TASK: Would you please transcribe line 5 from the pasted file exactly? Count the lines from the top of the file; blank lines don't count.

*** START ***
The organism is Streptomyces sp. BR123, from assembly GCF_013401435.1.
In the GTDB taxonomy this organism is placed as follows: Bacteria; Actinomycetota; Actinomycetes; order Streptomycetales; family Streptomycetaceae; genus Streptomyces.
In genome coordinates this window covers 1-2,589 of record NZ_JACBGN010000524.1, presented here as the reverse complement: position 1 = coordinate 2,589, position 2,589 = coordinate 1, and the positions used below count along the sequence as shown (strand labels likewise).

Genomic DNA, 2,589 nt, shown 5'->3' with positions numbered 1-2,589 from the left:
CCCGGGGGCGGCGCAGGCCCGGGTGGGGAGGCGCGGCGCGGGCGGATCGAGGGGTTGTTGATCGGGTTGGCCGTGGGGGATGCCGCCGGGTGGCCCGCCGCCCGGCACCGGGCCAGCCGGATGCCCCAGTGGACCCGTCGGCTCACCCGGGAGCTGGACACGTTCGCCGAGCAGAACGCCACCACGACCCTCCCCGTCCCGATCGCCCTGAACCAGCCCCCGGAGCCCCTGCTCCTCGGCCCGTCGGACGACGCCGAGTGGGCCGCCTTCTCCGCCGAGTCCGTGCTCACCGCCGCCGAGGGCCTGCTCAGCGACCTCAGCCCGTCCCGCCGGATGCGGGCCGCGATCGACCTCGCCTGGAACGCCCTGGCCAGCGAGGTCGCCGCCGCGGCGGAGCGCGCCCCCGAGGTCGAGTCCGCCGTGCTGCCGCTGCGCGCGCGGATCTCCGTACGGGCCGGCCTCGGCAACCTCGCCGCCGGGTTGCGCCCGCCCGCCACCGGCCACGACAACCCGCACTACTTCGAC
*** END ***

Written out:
CCCGGGGGCGGCGCAGGCCCGGGTGGGGAGGCGCGGCGCGGGCGGATCGAGGGGTTGTTGATCGGGTTGGCCGTGGGGGATGCCGCCGGGTGGCCCGCCGCCCGGCACCGGGCCAGCCGGATGCCCCAGTGGACCCGTCGGCTCACCCGGGAGCTGGACACGTTCGCCGAGCAGAACGCCACCACGACCCTCCCCGTCCCGATCGCCCTGAACCAGCCCCCGGAGCCCCTGCTCCTCGGCCCGTCGGACGACGCCGAGTGGGCCGCCTTCTCCGCCGAGTCCGTGCTCACCGCCGCCGAGGGCCTGCTCAGCGACCTCAGCCCGTCCCGCCGGATGCGGGCCGCGATCGACCTCGCCTGGAACGCCCTGGCCAGCGAGGTCGCCGCCGCGGCGGAGCGCGCCCCCGAGGTCGAGTCCGCCGTGCTGCCGCTGCGCGCGCGGATCTCCGTACGGGCCGGCCTCGGCAACCTCGCCGCCGGGTTGCGCCCGCCCGCCACCGGCCACGACAACCCGCACTACTTCGAC